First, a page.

Robert Panara: Teacher and Pioneer of Deaf Studies to be Immortalized on a Stamp

Robert Panara

WHAT: First-Day-of-Issue dedication ceremony for the Robert Panara two-ounce Forever stamp. The event is free and open to the public.
WHO: U.S. Postal Service Chief Operating Officer David Williams
President of the National Technical Institute for the Deaf (NTID) and Rochester Institute of     Technology Vice President and Dean Dr. Gerard Buckley
NTID Instructional/Support Faculty member John Panara (son)
Stamp Photographer Mark Benjamin
Author and Professor Emeritus NTID Dr. Harry Lang
WHEN: Tue., Apr. 11 at 10 a.m.
WHERE: Robert F. Panara Theatre
Rochester Institute of Technology
National Technical Institute for the Deaf
Lyndon Baines Johnson Hall
52 Lomb Memorial Drive
Rochester, NY 14623-5604

The public may RVSP online at Followers of the U.S. Postal Service’s Facebook page can view live streaming video of the event at The media is asked to share the news on Twitter and Instagram using the hashtags #PanaraForever and #DeafEducation.

BACKGROUND: The Postal Service’s 16th stamp in the Distinguished Americans series honors Robert Panara (1920-2014), an influential teacher and a pioneer in the field of Deaf Studies. He inspired generations of students with his powerful use of American Sign Language to convey works of literature. At age 10, Panara was profoundly deafened after contracting spinal meningitis, which damaged his auditory nerves.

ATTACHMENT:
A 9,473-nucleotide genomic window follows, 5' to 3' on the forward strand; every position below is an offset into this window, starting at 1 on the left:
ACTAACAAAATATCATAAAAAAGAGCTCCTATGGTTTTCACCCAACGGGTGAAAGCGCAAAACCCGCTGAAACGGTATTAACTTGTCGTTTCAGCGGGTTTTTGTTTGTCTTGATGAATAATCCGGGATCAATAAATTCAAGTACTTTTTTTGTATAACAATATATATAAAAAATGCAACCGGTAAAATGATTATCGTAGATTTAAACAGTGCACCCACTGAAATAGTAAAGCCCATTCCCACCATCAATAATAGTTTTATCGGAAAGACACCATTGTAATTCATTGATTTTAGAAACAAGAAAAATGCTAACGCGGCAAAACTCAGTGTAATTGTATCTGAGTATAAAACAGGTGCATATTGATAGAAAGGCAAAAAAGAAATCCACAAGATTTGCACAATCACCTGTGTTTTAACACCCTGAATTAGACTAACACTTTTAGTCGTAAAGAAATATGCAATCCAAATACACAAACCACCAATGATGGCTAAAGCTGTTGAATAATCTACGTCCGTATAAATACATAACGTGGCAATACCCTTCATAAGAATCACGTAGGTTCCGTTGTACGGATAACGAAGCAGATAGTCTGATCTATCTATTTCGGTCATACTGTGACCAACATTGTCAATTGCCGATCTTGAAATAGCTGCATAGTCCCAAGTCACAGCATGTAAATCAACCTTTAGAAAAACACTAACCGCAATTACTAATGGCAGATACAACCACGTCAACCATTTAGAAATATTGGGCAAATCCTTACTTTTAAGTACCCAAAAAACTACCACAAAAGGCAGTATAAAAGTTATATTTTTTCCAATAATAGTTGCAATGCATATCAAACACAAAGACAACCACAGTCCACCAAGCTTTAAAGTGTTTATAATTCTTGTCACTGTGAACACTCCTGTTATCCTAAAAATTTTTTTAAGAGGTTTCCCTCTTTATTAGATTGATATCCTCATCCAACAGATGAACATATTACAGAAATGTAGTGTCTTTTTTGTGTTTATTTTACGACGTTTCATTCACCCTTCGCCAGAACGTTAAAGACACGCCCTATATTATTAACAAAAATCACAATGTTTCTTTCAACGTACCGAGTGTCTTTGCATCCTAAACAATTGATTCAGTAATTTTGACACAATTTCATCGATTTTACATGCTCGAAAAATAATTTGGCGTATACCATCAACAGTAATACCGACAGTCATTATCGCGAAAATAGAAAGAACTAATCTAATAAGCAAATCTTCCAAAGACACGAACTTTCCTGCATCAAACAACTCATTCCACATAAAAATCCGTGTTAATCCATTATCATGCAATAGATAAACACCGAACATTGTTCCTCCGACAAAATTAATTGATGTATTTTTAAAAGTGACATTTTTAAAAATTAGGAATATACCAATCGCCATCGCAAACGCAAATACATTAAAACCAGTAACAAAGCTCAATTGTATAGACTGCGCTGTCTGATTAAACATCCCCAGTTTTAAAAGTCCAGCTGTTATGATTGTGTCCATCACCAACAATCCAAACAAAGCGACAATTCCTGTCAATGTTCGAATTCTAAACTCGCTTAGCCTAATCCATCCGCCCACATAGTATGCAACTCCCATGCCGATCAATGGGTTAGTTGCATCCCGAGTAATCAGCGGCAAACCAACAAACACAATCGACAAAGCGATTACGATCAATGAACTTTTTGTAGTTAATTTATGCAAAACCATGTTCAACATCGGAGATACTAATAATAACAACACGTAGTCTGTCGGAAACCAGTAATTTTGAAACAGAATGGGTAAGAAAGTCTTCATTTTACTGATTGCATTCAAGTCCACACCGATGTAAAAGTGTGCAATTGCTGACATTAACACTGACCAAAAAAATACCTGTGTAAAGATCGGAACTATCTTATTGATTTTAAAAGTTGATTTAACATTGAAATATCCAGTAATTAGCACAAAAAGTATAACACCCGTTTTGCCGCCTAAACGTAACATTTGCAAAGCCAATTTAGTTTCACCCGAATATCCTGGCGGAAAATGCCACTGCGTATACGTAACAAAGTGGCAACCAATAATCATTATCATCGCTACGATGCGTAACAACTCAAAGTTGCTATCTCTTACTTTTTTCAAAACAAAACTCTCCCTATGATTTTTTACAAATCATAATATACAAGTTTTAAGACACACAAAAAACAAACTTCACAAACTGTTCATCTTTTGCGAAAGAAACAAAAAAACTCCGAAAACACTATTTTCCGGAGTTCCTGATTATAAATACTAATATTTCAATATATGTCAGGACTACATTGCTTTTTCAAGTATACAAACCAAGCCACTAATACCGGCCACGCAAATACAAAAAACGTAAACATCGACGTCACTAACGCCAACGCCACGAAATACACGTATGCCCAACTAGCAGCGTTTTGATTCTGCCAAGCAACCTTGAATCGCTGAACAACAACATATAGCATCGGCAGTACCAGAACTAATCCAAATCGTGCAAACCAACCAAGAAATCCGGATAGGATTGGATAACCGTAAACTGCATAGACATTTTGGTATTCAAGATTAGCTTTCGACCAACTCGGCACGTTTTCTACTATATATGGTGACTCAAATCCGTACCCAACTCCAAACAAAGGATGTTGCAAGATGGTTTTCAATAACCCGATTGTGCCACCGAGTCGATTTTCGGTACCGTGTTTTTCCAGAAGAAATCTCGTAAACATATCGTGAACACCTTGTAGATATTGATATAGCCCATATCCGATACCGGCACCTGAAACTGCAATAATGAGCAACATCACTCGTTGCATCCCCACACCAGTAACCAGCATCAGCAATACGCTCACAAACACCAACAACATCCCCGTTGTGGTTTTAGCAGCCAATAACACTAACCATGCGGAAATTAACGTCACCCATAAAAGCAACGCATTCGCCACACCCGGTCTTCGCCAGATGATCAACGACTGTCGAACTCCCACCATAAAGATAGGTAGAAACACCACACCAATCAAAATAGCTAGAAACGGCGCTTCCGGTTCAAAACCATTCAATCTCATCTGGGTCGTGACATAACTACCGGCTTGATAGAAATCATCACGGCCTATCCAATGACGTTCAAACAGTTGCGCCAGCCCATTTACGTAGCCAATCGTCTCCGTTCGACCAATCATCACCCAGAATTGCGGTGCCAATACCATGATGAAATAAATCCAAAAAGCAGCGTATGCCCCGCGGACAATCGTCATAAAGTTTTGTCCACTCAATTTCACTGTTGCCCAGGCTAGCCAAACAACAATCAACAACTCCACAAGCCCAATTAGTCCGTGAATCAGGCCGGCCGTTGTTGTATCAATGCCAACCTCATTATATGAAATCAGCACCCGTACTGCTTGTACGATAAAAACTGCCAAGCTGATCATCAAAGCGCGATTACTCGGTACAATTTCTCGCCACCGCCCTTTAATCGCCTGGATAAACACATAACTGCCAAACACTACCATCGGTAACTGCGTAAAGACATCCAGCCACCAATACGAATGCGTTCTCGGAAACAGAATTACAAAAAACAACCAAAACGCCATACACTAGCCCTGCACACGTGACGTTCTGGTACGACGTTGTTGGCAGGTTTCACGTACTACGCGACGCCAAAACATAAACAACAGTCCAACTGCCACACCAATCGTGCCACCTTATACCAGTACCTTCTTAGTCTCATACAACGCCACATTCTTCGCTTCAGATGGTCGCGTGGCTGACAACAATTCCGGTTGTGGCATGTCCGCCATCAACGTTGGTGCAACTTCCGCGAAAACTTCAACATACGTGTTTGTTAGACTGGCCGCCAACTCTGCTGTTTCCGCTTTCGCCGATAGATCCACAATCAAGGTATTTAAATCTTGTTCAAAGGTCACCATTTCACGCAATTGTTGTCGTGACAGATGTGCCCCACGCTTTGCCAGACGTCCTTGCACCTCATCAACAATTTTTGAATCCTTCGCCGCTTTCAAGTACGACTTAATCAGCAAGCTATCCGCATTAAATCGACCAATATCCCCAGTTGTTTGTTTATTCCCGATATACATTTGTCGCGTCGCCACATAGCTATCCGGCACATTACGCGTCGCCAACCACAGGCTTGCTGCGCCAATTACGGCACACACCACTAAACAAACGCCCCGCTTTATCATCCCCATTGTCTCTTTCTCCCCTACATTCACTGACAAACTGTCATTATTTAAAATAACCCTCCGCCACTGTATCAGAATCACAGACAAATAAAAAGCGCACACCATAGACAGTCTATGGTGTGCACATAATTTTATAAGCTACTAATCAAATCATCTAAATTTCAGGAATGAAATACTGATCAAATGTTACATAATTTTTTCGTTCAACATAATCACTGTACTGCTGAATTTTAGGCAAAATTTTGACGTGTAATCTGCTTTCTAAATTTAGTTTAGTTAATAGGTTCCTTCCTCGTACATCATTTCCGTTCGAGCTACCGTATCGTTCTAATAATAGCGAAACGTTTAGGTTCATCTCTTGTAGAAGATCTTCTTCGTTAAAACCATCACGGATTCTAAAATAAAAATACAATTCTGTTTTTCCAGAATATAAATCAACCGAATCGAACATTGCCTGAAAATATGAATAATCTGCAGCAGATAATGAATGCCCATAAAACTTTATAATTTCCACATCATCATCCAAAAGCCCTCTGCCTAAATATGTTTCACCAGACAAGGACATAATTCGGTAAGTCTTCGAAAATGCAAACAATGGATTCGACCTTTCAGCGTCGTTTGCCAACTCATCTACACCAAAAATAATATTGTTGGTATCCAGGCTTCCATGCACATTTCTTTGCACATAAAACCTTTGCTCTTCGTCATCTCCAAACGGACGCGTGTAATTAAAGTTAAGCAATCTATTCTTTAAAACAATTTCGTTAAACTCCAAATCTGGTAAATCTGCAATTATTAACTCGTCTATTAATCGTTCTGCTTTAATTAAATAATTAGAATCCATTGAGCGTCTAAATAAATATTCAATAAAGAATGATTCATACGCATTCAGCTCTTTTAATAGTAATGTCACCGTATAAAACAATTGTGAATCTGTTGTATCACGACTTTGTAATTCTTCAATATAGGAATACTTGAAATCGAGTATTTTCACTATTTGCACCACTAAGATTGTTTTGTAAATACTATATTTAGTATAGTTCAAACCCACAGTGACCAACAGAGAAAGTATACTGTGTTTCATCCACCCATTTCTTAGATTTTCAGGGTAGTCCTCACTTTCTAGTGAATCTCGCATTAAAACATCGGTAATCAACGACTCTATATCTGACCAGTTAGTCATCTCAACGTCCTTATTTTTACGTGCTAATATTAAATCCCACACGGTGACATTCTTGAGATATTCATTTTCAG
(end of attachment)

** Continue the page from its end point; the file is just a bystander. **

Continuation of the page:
Panara taught English for two decades, beginning in 1948, at Gallaudet College (now University), in Washington, DC. In 1967, he helped found the National Technical Institute for the Deaf (NTID) and became its first deaf faculty member. He taught English to both deaf and hearing students at NTID, part of the Rochester Institute of Technology in New York State for the next 20 years.

The two-ounce Forever stamp features a photograph of Panara signing the word “respect.” The issuance coincides with the 200th anniversary of the founding in 1817 of the American School for the Deaf in Hartford, CT — marking the beginning of formal education for deaf students in America.

Once purchased, the stamp is always good for mailing two-ounce First-Class letters anytime in the future, regardless of price changes. The current price is 70-cents.